Scotsman Review
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  • Ambience - It's important that a restaurant is inviting. We rate the decor, comfort and atmosphere.
  • Drink - Is the wine or cocktail list as exciting as the food, or does it fall short? Same goes for soft drinks. 
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May 25, 2017

Maki & Ramen, Edinburgh, restaurant review

Your sushi cravings will be satisfied at the new branch of Maki & Ramen, says Gaby Soutar



My sock collection is a disgrace. Most of them are like the pope, in that they're very, very holey. Others are widows/widowers, who have lost their other half in various washing machine-related incidents, and are worn mismatched. Some are so slack with age that they'll caterpillar their way down as I'm walking, and off my foot, wedging themselves into the toe well, like a small dog in a car. It doesn't matter, I think, as long as one looks relatively smart on the outer layers.



How was I to know we'd have to take off our shoes to eat at this new Japanese restaurant, situated in the former premises of Kampung Ali at Fountainbridge? It could have been worse, I suppose, though there isn't that much dignity to a grown woman wearing pop socks with fox faces on them.



The people behind this smart eatery, with an interior painted black, also own another Maki &Ramen (on West Richmond Street) and Maki Maki on Nicolson Street. Their other venues are quite casual, so this is their fancier project, with a smart sushi bar, where you can order omakase edomae style(you trust the chef to present what's the freshest and most delicious that day). I DO trust them, of course, who wouldn't, but us control freaks had already looked at the menu and decided what we wanted.


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We kicked off with a couple of bowls of the eponymous ramen as, apparently, the chef here trained at the Yamamoto Ramen School. We went for two types –the "master chef burnt soyu ramen" (£10.90) and the tonkotsu ramen (£9.90). These were very similar, with slices of chashu (pork belly) on the top and half a gooey yolked soft boiled egg on each. Soaking in the broth were sinewy udon noodles, chopped spring onions, sweetcorn, mushroom cross-sections, nori, and other unidentifiable nibbly savoury bits. Th emaster chef ramen won though, as it was the mami of all umami things, with a flurry of crisp garlic flakes and a broth that, should you bathe in it, you'd emerge stronger, burlier and manlier, sort of like a merman. Gorgeous.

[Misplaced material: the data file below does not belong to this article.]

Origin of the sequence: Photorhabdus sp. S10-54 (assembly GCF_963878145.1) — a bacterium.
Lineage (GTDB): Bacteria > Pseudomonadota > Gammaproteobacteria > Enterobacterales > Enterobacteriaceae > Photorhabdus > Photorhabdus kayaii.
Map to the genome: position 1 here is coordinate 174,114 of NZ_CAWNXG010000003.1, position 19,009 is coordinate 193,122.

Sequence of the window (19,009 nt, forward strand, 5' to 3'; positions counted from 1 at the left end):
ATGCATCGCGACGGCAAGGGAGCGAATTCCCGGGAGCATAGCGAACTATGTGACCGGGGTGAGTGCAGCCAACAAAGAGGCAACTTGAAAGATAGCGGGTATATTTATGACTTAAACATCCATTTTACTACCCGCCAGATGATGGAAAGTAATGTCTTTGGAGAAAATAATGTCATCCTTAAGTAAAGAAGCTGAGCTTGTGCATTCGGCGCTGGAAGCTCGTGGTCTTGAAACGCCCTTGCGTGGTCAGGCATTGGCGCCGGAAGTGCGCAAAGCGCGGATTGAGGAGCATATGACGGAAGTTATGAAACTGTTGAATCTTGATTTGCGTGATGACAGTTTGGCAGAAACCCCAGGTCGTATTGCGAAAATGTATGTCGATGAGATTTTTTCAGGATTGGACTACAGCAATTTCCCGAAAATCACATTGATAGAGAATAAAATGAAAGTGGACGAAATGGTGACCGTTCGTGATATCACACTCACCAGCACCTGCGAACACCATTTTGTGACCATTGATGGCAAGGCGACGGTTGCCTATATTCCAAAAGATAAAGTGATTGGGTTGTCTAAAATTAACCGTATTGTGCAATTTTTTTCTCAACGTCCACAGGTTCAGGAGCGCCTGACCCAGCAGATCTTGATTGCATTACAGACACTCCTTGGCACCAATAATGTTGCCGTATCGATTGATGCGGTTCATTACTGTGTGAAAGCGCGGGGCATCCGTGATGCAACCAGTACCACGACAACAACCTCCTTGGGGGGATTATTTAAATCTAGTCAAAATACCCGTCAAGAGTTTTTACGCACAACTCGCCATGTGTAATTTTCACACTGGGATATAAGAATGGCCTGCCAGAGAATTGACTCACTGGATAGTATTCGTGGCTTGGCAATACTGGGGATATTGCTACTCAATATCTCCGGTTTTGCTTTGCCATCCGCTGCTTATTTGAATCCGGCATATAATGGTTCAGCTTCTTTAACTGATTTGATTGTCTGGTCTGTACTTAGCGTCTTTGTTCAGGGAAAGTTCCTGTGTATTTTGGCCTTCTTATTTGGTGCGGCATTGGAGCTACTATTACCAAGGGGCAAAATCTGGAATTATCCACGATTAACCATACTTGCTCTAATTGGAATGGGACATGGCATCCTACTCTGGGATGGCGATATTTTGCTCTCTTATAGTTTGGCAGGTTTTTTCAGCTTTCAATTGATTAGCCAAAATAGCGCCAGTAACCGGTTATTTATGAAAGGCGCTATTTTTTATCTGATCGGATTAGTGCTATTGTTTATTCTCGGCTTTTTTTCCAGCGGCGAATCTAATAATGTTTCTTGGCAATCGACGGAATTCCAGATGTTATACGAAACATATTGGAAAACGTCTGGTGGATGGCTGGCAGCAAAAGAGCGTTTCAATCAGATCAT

Our nigiri set (eight pieces for £11.90) was also a cracker. There were four rice blocks topped with silky and feathery bits of salmon, one burly ebi (prawn), one pale sea bass and another with a thick plank of tamago (omelette). All sparklingly super sea fresh(apart from the eggy option, obvs).


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We were torn over their gyoza –five pork (£5.90) and five mushroomy and oniony vegetarian versions (£5.90), as one of my dining partners prefers a slightly denser, tightly packed dumpling. I, however, am easy, and enjoyed dunking these slackly filled and sticky bottomed bean-bags into the soy.


The menu also features a section of grilled sushi, and we tried the salmon and lime nigiri (£4.20 for two). These were gorgeous –made matte by a little heat, but still rare and very zingy. Next time we'll try the garlic and lime scallop (£6.20).


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However, the showpiece had to be the set of black dragon rolls(£12.90). It consisted of a crocodile straight line of eight sushi rolls that were filled with tempura eel and cucumber, topped by nori and mayo.Lush, with the crunch from rice-wrapped batter and cucumber, and a centre of soft honey-sweet eel. They don't go big on puddings, but there are a couple to choose from (ask the waitress).We shared a massive sandcastle sized helping of green tea ice-cream (£4.20), served on a plinth like wooden board, which meant you ate it, or you lost it. Luckily, it was a slow melter and we are very fast eaters.



We also had a helping of halved and hollow coconut mochi (£4.20), each stuffed with coconut ice-cream. Nice. This was washed down with the taste-of-my-teenage-years, jasmine tea – which is gratis and served in a Thermos jug, so you can quaff it throughout your meal.



I really like it here. I don't usually get excited by ramen, but I've been turned. On my next visit, I pledge to wear the finest pair of socks that money can buy. n



97-101 Fountainbridge, Edinburgh (0131-228 5069,

How much? Dinner for three, excluding drinks, £70




Gaby Soutar is a lifestyle editor at The Scotsman. She has been reviewing restaurants for The Scotsman Magazine since 2007 and edits the weekly food pages.
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